'Billions' Co-Creator Brian Koppelman on Why the Show's Main Characters Meditate
Brian Koppelman tells ABC News' Dan Harris the significance of meditation.
— -- In the pilot of the new Showtime series “Billions,” a ruthless U.S. district attorney in New York (Paul Giamatti) and an ambitious hedge fund billionaire (Damian Lewis) are shown meditating.
While seeing these two high-powered titans in such a calming state may seem unusual, "Billions" co-creator Brian Koppelman, 49, believes it works perfectly.
“Story-wise and character-wise, it makes sense,” he told ABC News’ Dan Harris on his livestream podcast show, “10% Happier with Dan Harris.” “Because if you do even a little research into the world of high-performance, New York, Greenwich, Westport people, you find that they’re chasing if not inner peace, they’re chasing a kind of actualization as a kind of performance enhancement, and one of the key things they seem to look to is meditation. It fits the world, and it’s true to the world.”
And, in real life, it fits into Koppelman’s world.
Koppelman said he and the show’s other two co-creators, David Levien and Andrew Sorkin, all practice Transcendental Meditation, which is a form of Hindu mantra meditation where the practitioner says mantras, or a silent word, repeatedly as a way to avoid distracting thoughts and clearing the mind. It's also become popular with celebrities.
“In our culture, I think if we feel like if something’s not hard, it’s not worth doing maybe, or how can I make gain if it’s not challenging," Koppelman said. "Transcendental Meditation is great because it’s simple to do. You just have to carve the time, and you get results. So I think that’s why it catches on."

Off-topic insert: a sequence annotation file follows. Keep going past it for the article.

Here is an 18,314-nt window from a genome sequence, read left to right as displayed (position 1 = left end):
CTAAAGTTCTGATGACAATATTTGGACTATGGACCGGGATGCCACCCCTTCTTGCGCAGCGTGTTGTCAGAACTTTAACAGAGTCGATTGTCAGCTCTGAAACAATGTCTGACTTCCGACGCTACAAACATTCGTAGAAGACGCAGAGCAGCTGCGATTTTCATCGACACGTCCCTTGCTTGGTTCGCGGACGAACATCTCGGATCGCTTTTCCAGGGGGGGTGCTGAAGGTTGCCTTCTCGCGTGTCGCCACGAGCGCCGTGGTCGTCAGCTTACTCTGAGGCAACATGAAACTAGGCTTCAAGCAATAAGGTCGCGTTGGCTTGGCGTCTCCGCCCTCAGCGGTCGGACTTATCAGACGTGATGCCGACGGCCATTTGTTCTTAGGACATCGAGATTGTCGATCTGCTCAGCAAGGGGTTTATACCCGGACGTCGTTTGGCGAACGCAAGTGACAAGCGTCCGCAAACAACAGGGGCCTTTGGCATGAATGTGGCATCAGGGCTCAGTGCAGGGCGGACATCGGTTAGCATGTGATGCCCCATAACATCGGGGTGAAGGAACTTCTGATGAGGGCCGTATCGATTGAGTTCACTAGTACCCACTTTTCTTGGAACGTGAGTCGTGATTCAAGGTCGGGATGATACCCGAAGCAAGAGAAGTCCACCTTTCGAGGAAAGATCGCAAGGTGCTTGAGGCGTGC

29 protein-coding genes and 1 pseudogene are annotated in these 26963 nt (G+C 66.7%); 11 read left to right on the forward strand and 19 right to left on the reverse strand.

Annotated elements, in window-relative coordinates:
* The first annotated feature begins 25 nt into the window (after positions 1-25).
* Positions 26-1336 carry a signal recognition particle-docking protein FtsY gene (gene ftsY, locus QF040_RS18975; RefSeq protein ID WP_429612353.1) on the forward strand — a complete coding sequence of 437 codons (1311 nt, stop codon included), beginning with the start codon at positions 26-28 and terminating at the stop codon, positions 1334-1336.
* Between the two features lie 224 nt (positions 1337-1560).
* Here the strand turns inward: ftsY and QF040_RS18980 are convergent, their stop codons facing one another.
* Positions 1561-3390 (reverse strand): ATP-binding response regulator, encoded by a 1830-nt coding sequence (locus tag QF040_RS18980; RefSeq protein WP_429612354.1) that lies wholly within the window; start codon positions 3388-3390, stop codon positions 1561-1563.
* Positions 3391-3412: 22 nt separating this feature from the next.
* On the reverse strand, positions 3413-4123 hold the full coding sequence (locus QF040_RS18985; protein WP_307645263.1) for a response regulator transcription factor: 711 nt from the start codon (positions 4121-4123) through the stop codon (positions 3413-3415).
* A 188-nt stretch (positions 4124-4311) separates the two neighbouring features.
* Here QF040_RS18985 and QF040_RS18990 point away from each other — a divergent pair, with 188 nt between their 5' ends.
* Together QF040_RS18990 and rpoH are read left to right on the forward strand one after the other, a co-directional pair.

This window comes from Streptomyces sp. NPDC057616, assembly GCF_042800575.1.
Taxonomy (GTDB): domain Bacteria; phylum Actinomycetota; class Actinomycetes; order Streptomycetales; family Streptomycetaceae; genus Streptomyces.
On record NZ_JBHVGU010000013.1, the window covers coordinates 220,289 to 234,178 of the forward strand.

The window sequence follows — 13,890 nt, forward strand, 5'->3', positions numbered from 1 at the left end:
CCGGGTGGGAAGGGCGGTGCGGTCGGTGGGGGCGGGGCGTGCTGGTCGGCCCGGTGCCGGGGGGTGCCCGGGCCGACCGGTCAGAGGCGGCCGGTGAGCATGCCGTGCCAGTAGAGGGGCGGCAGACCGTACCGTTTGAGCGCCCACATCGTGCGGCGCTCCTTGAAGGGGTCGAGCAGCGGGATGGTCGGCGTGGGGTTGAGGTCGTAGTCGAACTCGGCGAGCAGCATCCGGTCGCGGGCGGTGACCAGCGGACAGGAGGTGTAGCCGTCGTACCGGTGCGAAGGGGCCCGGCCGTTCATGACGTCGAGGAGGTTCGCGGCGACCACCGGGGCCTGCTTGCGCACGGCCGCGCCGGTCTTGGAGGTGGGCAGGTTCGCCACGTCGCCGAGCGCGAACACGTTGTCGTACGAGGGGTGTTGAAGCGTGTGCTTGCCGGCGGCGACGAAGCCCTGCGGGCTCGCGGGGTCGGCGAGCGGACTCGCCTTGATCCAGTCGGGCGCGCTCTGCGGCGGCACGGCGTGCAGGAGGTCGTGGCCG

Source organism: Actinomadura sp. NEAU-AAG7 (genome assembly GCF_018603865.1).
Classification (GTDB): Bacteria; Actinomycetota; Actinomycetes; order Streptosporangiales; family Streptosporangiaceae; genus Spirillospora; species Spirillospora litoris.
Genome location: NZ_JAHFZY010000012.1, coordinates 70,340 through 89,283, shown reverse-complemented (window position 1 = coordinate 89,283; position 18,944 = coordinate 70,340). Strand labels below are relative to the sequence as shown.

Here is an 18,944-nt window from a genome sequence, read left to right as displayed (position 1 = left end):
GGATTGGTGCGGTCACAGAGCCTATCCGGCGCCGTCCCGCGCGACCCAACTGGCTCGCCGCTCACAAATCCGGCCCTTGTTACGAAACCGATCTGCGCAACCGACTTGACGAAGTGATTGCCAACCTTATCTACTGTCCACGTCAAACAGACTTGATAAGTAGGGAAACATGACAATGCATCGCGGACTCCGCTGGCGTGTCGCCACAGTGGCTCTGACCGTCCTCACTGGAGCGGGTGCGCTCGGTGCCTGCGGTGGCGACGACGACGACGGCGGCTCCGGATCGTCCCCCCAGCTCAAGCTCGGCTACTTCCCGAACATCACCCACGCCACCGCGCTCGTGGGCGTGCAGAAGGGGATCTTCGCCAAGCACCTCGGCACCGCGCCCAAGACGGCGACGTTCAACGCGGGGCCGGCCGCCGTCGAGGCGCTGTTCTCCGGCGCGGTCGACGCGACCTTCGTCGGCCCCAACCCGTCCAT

Koppelman said he started practicing Transcendental Meditation about five years ago and practices it for 20 minutes twice a day.
“For me it was a way to control anxiety, and I found that the physical manifestations of anxiety just dissipated by about 85 or 90 percent,” he said. “So that was a gigantic life change, to not feel a fluttering stomach, to not get a stress headache and things like that. Whatever the anxieties are, being someone trying to make a living in show business or, more to the point, like a parent who loves his kids, any kind of outside worry that I might have.”
“It doesn’t mean that I still don’t have concerns, that I don’t still worry, as we all do,” Koppelman explained. “But the physical manifestations, the actual way I walk through the world and feel, changed a dramatic amount when I started meditating after probably three weeks of meditating.”
During their discussion, Harris -- who practices Mindful Meditation, which is a different form of meditation from Transcendental Meditation -- and Koppelman discussed the differences between the two, as well as their thoughts on organized religion, meditators who have influenced them and whether achieving enlightenment is possible.
“For some people it’s listening to a great song, or reading a book that transports them and maybe that little moment that lingers after you finish a great piece of art," Koppelman said. "There’s a moment where you’re just right there, and maybe that’s the closest to enlightened that we get to be."